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Re: education, technology & chat (The Mathematics of it)

Hi, David,
I've been known to describe people as characters in Rembrandt drawings so I
guess the Tolstoy interpretation is fair play.

Here're some pointers that might be okay:
There's a piece by Davydov that was translated into English long ago by the
US mathematics teaching Association that gives a nice intro into the little
one's mathematics issues.  Davydov, V. V.  1990.  Types of generalization in
instruction: Logical and psychological problems in the structuring of school
curricula (J. Teller, Trans.). Reston, VA: NCTM.
Mike Cole, I bet there's no rights on that anymore -- can that be scanned
and posted?  Each copy I go to great lengths to get gets stolen.

For language but for older ones, I've gotten a lot from thinking through the
A. K. Markova book "The Teaching and Mastery of Language" from  M. E. Sharpe
publishers in 1979.  That's first language.  (and there's Galperin and
Elkonin on language arts sorts of things, too.)

And a wonderful piece about learning and development is Mescheryakov's
"Awakening to Life" (Progress Publishers in English also 1979) with an
Ilyenkov afterword  introducing essays by the former students of
Mescheryakov's school described in the book.

As for the originally English stuff that is more contemporary-- do you want
it?  The Gelman and Gallistel and the Siegler?  and so on?

Is this okay for a start?
Maybe it wouldn't be a bad idea to have a topical biblio of sorts with
things that we've all written, too -- besides e-mail.

I want to thank xmca for helping me have a good week of thinking.
It has been great to keep my head on as I (a) figure out how to stop going
to Florida for election work a couple of days every week, (b) determine to
keep myself in the game of the many issues being done in my name as a US
citizen, and (c) try to be careful enough about nitpicky details of two work
projects that have entered that awful phase at about the same time.

Peg G.

----- Original Message ----- 
From: "David Preiss" <davidpreiss@puc.cl>
To: <xmca@weber.ucsd.edu>
Sent: Friday, November 12, 2004 3:06 PM
Subject: RE: education, technology & chat (The Mathematics of it)

> Hi Peg and others,
> I have loved this discussion but I may confess that is not in my ZPD.
> So, I guess I may have missed lots of things because speakers here are
> like the Tolstoian characters at the end of Thought & Language
> communicating a lot without enough speech. I also assume that some of
> you know each other personally, which makes thing easier to understand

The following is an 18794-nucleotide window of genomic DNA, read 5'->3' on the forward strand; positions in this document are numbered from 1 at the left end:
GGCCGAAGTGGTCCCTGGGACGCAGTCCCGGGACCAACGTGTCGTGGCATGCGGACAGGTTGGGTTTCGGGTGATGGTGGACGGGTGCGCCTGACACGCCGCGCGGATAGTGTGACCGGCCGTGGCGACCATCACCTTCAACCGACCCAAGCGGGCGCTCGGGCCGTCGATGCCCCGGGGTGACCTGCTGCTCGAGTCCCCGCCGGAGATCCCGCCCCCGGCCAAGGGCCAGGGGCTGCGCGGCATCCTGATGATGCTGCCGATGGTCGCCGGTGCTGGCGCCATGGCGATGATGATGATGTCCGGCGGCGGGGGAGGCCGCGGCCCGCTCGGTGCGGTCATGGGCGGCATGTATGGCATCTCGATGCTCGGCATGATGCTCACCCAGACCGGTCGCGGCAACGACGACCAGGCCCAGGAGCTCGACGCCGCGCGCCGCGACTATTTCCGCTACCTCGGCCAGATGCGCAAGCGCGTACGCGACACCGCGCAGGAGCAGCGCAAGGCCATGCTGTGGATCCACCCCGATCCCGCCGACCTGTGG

> because it looks like there are lots of thing that are follow ups of
> other discussions. (Coming back at the issue of Stalkers at XMCA...) May
> be you want to recommend some reading for starters? Also, are there
> similar discussions concerning the teaching of language?
> David
> David Preiss, M.Phil.
> ------------------------------------------------------------------------
> -
> Pontificia Universidad Catolica de Chile www.puc.cl
> PACE Center at Yale University www.yale.edu/pace
> Homepage: http://pantheon.yale.edu/~ddp6/
> Phone: 56-2-3547174
> E-mail: david.preiss@yale.edu or davidpreiss@yale.edu
> -----Mensaje original-----
> De: Peg Griffin [mailto:Peg.Griffin@worldnet.att.net]
> Enviado el: Friday, November 12, 2004 4:22 PM
> Para: xmca@weber.ucsd.edu
> Asunto: Re: education, technology & chat (The Mathematics of it)
> Hi,
> Wow in the portland schools, huh?  Terrific.
> Can you get operations and their models with their strategy variants
> into the stream as problems of equality of measured continuous quantity
> (free of numbers)?  A > B (Jenny's amount of clay is greater than
> Sasha's and it isn't fair) so how do you get A=B  but by getting some C
> so that A-C and
> B+C.  From clay models to drawings of it to lines about it to letters
> B+for
> it -- and you can model all the different operations situations that
> Siegler and his folks get into.  There is no doubt that numbers will
> creep in too soon because non-continuous quantity entities will, but at
> least there is some escape from a put-aside unit for measurement, maybe?
> Peg
> --- Original Message ----- 
> From: "Peter Moxhay" <moxhap@portlandschools.org>
> To: <xmca@weber.ucsd.edu>
> Sent: Thursday, November 11, 2004 1:55 PM
> Subject: Re: education, technology & chat (The Mathematics of it)
> > Peg, you wrote:
> >
> > > he portlandschools in your e-mil address.  I want
> > > to know more about it.
> >
> > It's the Portland, Maine, public school system.
> >
> > > So, no, I haven't gotten it central, but I get measurement and
> > > modeling of operations in by whatever means necessary.  Number
> > > words, count lists of
> > > them, the Gelman and Gallistel and following stuff, and the info
> about
> > > number word structuring in other languages -- it can be a useful
> > > complication for numbers curricula, don't you think?
> >
> > Of course! There are many ways to go about it. Getting the points you
> > mentioned added into a traditional introduction of number is a really
> > good start.
> >
> > The challenge for me has been, though, to keep the measurement-based
> > approach from being pushed off to the side as a "unit" -- a nice way
> > to do "measurement " for a couple of weeks and then we move on to
> > another, unrelated topic. AT-based approaches have such potential for
> > a qualitative change in how concepts are
> > developed in children -- engaging teachers and administrators in a
> > dialogue on this
> > is a task of a different order of magnitude, I've found.
> >
> > Peter
> >
> >